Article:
Saturday, March 21, 2009

Bibliophile: The Water Babies: A Fairy Tale For a Land Baby

"Once upon a time there was a little chimney sweep: and his name was Tom." - So begins The Water Babies by Charles Kingsley, written in dedication to his youngest son Grenville Arthur, and to 'all other little good boys'. This classic and achingly beautifully illustrated children's book was a household staple in our family. My cousin Amalia had a copy at Grandma Elizabeth's, and my sister Lura and I had a copy at home.


HENCE, unbelieving Sadducees,
And less believing Pharisees,
With dull conventionalities;
And leave a country muse at ease
To play at leap-frog, if she please,
With children and realities.

The Water Babies was first published 1863 in it's totality, after being published in magazine excerpts. The book quickly gained immense popularity, and during the early 1900's was a staple of children's literature. Water Babies was a favorite of Queen Victoria, who read it to her children. The book was sheer mysterious magic for me as a child, and retains that quality as an adult- hence it's enduring worth. The story revolves around a poor little chimney-sweep named Tom, a little boy sadly with a cruel master- the wonderfully named Grimes- and a life of little food, hard work and no love or kindness. Tom meets a little upper-class girl named Ellie, and soon after falls into a river and drowns. The mystery of this book begins here-- I will never forget the powerful intellectual and emotional effects on my young self as I read of Tom's drowning ( trying to understand that an adult had trusted me- a child- enough to tell the truth of something awful ) and his transformation into, yes, a water baby. Tom's adventure begins for real now, and the magic of the illustrations, of which there have been a few sets, is crucial to the story.

He did not remember having ever been dirty. Indeed, he did not remember any of his old troubles, being tired, or hungry, or beaten, or sent up dark chimneys. Since that sweet sleep, he had forgotten all about his master, and Harthover Place, and the little white girl, and in a word, all that had happened to him when he lived before; and what was best of all, he had forgotten all the bad words which he had learned from Grimes, and the rude boys with whom he used to play.

That is not strange: for you know, when you came into this world, and became a land-baby, you remembered nothing. So why should he, when he became a water-baby?

Then have you lived before?

My dear child, who can tell? One can only tell that, by remembering something which happened where we lived before; and as we remember nothing, we know nothing about it; and no book, and no man, can ever tell us certainly.

Blogger Steve Holland has a wonderful post on the Water Baby comic strip mystery, and the discovery of Italian Water Baby playing cards...

And then there is this magnificently magical photo exhibition, telling the Water Babies story

you must soak up this book, yes?
this wheel's on fire said...

wow looks really cool! thanks for your comment :D

a mouthy irish woman? ridiculous! said...

it is a beautiful book! you are correct ma'm!

Snowbrush said...

God, but do you ever have a beautiful blog!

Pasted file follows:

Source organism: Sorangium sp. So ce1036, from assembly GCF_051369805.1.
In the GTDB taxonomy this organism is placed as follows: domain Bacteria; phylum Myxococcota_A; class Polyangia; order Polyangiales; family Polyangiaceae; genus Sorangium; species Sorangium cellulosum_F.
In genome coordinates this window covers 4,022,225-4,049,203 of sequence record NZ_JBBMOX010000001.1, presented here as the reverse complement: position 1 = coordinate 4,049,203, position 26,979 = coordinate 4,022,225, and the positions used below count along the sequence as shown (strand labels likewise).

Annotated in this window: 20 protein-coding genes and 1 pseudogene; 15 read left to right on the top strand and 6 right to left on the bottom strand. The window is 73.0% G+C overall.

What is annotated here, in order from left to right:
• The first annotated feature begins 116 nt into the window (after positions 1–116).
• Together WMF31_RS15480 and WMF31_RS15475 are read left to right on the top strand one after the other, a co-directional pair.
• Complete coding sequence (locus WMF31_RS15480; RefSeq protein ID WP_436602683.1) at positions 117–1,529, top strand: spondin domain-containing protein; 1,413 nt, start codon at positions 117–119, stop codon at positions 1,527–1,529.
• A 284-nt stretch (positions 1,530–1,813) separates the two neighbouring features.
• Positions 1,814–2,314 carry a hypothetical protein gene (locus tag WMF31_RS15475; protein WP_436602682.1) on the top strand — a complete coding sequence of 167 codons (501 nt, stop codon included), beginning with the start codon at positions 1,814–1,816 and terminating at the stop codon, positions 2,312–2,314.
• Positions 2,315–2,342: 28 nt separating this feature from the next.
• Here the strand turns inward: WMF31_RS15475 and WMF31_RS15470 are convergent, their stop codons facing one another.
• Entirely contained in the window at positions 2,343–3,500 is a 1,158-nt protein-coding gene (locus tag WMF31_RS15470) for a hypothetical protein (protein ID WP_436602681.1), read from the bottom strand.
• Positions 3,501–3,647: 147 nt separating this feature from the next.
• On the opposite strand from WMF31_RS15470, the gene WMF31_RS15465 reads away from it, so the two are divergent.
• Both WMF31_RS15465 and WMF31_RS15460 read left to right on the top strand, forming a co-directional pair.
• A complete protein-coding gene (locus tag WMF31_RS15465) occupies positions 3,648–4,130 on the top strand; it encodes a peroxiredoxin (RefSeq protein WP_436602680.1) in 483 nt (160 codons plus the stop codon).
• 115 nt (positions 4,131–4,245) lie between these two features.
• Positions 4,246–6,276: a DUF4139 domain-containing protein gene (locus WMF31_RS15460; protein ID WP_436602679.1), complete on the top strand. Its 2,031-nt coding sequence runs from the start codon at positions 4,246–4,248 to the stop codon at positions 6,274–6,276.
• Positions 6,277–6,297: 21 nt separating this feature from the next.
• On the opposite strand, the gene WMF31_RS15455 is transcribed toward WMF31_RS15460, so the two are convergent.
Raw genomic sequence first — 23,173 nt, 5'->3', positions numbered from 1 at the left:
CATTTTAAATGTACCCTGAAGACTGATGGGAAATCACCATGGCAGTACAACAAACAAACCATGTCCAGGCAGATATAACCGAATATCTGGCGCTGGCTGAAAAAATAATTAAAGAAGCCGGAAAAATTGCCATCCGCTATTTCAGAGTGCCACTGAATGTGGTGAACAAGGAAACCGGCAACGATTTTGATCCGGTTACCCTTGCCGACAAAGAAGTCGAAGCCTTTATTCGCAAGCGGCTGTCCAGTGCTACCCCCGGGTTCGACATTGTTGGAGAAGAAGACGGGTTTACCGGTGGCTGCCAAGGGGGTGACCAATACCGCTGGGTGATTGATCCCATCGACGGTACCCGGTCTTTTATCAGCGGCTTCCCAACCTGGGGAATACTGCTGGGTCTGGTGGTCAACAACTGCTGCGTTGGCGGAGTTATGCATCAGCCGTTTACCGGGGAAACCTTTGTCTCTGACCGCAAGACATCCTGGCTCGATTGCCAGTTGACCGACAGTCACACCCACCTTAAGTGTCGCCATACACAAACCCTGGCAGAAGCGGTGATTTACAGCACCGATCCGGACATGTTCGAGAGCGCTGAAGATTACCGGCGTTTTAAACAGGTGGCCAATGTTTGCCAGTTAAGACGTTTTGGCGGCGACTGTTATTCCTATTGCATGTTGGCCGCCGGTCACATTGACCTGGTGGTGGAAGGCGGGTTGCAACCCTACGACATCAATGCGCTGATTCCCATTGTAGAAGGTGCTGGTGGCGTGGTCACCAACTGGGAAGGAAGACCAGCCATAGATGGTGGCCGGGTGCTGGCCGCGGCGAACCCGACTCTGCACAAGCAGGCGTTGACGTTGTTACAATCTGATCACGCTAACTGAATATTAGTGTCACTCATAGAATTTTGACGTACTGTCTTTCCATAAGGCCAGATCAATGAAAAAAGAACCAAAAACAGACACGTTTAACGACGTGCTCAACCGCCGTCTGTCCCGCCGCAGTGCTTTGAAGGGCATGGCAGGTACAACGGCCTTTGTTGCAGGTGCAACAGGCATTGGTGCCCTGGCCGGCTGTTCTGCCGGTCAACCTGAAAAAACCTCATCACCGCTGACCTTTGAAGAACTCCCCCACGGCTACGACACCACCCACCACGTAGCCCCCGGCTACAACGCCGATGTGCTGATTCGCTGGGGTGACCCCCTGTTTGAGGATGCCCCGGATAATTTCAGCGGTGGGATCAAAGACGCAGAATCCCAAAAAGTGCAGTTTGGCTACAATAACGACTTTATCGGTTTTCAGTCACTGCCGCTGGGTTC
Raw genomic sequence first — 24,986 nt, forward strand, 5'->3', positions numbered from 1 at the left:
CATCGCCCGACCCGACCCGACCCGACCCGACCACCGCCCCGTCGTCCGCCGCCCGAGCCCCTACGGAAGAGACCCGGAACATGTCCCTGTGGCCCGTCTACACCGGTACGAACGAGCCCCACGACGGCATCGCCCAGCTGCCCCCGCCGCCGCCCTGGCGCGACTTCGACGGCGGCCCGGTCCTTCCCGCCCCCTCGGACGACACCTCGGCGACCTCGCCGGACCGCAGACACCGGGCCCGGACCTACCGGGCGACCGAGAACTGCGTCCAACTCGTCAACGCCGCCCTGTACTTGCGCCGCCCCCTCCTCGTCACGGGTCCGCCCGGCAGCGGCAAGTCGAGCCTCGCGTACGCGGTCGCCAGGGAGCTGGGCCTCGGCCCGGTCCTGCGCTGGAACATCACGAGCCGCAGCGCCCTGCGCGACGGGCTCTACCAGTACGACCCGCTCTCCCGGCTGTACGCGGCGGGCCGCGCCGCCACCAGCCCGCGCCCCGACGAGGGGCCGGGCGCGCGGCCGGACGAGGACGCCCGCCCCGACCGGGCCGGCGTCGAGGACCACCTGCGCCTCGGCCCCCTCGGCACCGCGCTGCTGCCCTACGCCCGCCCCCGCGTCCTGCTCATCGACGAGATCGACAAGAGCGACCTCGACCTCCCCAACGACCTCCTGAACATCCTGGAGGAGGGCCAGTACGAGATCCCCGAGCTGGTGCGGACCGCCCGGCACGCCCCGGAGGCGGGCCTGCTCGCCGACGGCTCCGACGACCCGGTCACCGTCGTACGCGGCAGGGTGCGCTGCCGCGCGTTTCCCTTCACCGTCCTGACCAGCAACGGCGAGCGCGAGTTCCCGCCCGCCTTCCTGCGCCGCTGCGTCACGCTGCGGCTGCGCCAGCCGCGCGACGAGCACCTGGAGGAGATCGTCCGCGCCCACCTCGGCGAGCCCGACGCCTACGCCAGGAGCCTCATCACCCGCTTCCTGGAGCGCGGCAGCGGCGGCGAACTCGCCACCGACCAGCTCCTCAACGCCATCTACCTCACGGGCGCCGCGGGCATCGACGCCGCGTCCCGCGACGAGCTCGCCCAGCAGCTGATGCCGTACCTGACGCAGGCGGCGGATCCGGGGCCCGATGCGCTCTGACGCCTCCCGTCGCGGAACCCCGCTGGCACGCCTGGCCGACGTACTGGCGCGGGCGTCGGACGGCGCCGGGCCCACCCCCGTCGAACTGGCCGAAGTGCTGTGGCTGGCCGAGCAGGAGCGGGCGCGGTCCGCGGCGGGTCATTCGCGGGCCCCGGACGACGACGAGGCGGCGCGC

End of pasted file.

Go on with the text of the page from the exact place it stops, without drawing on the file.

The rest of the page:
Daydream Lily said...

hello. I just read your comment on Ryans blog...I didnt know you posted about him too, i actually found him through flickr and sent him an email saying i was going to post about his series. The A Cup of Jo read it on my blog. hehe.

thanks for all the comments you leave on my blog, sorry i dont make it over to yours enough. Im a bad blog commenter. I'll be back again.

Love and hugs


Steam Me Up, Kid said...

That photo gallery is incredible.

jules said...

that seems enchanting, and beautiful.

sarasophia said...

In my adamant love of fairy tales and children's books I have never come across this story. I cannot WAIT to read it, and will put all my efforts into obtaining a copy.

Thank you for sharing it.

<3 sarasophia

Jenny Grace said...

I love that book. I have it from when I was a little girl.

Anonymous said...

Beautiful illustrations and lovely words too... lovely escape for a sunday afternoon.

Dave King said...

I had forgotten, but n ow I remember: hours of untold pleasure - reading them to my daughter, of course!

Bee said...

MM, I hadn't thought of this book in years -- (I, too, loved it as a child) -- and it was mentioned in an editorial I quoted from in my last post. He mentions the characters of Mrs Doasyouwouldbedoneby and Mrs. Bedonebyasyoudid as "personifications of human instincts for fairness."

I need to unearth a copy and revisit it.

Anonymous said...

My dear child, who can tell?
That came be used to sum up all of life.
I've never read that story through.....but now you have me wanting to. ~Mary

Evangeline said...

I was totally in love with the illustrations by Jessie Wilcox Smith! And still am. Positively mesmerizing.

Claggie said...

really awesome!!! :)

Barrie said...

I can't believe I don't know this book! I'm so glad you posted about. My daughter would love it. And has a birthday coming up...

Jeanne Estridge said...

We had this book at home when I was a kid and I must have tried a dozen times to get into it, without success. Wonder if I'd like it any better now? I remember feeling frustrated that I didn't care for it, because it had the most wonderful illustrations.

frances said...

i really heart your blog & the divine artwork you select.

new fan

Victoria Thorne said...

gorgeous! you're right...not to be missed! thank you!

Anonymous said...

thank you maggie, your blog is wonderful, es genial!
your poems are those of a genius!
love you, a kiss? of course!
besos besos besos!

Anonymous said...

oh, and i love "jacob have i loved" translated here as "Amé a Jacob" one of my fave books ever!

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